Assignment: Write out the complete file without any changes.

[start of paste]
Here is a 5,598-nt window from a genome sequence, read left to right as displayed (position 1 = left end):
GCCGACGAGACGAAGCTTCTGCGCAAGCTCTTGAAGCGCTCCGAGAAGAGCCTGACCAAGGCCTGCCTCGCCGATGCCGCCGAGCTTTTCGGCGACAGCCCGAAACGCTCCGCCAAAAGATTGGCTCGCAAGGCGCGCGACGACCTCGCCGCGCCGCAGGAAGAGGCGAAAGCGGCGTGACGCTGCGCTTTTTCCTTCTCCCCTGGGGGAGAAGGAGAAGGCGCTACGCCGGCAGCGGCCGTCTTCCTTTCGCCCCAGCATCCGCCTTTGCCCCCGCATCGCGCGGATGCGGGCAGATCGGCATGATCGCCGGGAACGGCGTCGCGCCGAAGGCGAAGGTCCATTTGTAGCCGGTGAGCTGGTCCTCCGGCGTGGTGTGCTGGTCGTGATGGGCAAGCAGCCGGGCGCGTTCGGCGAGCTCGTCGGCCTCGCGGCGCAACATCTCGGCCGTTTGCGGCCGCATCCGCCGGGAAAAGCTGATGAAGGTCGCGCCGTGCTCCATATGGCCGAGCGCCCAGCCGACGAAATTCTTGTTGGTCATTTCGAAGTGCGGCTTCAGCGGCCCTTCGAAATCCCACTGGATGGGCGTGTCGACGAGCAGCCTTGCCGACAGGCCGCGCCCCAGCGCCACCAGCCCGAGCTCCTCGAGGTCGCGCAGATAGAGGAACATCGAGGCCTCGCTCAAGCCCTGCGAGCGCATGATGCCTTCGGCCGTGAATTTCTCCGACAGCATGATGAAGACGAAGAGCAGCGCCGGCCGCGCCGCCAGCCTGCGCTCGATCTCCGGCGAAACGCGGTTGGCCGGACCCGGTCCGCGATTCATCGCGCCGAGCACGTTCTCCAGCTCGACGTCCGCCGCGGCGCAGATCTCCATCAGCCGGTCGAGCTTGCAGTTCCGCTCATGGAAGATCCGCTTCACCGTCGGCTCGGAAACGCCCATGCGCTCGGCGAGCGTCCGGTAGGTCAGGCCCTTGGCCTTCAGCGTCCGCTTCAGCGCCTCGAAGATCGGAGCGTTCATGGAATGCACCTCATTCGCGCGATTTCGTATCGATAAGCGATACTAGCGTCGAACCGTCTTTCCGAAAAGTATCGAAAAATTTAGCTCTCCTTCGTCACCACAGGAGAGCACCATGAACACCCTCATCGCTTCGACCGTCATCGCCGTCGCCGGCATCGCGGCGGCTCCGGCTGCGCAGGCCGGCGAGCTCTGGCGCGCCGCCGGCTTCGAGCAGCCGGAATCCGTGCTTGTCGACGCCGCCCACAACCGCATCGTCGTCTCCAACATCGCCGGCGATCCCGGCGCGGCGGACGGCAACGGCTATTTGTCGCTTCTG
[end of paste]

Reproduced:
Here is a 5,598-nt window from a genome sequence, read left to right as displayed (position 1 = left end):
GCCGACGAGACGAAGCTTCTGCGCAAGCTCTTGAAGCGCTCCGAGAAGAGCCTGACCAAGGCCTGCCTCGCCGATGCCGCCGAGCTTTTCGGCGACAGCCCGAAACGCTCCGCCAAAAGATTGGCTCGCAAGGCGCGCGACGACCTCGCCGCGCCGCAGGAAGAGGCGAAAGCGGCGTGACGCTGCGCTTTTTCCTTCTCCCCTGGGGGAGAAGGAGAAGGCGCTACGCCGGCAGCGGCCGTCTTCCTTTCGCCCCAGCATCCGCCTTTGCCCCCGCATCGCGCGGATGCGGGCAGATCGGCATGATCGCCGGGAACGGCGTCGCGCCGAAGGCGAAGGTCCATTTGTAGCCGGTGAGCTGGTCCTCCGGCGTGGTGTGCTGGTCGTGATGGGCAAGCAGCCGGGCGCGTTCGGCGAGCTCGTCGGCCTCGCGGCGCAACATCTCGGCCGTTTGCGGCCGCATCCGCCGGGAAAAGCTGATGAAGGTCGCGCCGTGCTCCATATGGCCGAGCGCCCAGCCGACGAAATTCTTGTTGGTCATTTCGAAGTGCGGCTTCAGCGGCCCTTCGAAATCCCACTGGATGGGCGTGTCGACGAGCAGCCTTGCCGACAGGCCGCGCCCCAGCGCCACCAGCCCGAGCTCCTCGAGGTCGCGCAGATAGAGGAACATCGAGGCCTCGCTCAAGCCCTGCGAGCGCATGATGCCTTCGGCCGTGAATTTCTCCGACAGCATGATGAAGACGAAGAGCAGCGCCGGCCGCGCCGCCAGCCTGCGCTCGATCTCCGGCGAAACGCGGTTGGCCGGACCCGGTCCGCGATTCATCGCGCCGAGCACGTTCTCCAGCTCGACGTCCGCCGCGGCGCAGATCTCCATCAGCCGGTCGAGCTTGCAGTTCCGCTCATGGAAGATCCGCTTCACCGTCGGCTCGGAAACGCCCATGCGCTCGGCGAGCGTCCGGTAGGTCAGGCCCTTGGCCTTCAGCGTCCGCTTCAGCGCCTCGAAGATCGGAGCGTTCATGGAATGCACCTCATTCGCGCGATTTCGTATCGATAAGCGATACTAGCGTCGAACCGTCTTTCCGAAAAGTATCGAAAAATTTAGCTCTCCTTCGTCACCACAGGAGAGCACCATGAACACCCTCATCGCTTCGACCGTCATCGCCGTCGCCGGCATCGCGGCGGCTCCGGCTGCGCAGGCCGGCGAGCTCTGGCGCGCCGCCGGCTTCGAGCAGCCGGAATCCGTGCTTGTCGACGCCGCCCACAACCGCATCGTCGTCTCCAACATCGCCGGCGATCCCGGCGCGGCGGACGGCAACGGCTATTTGTCGCTTCTG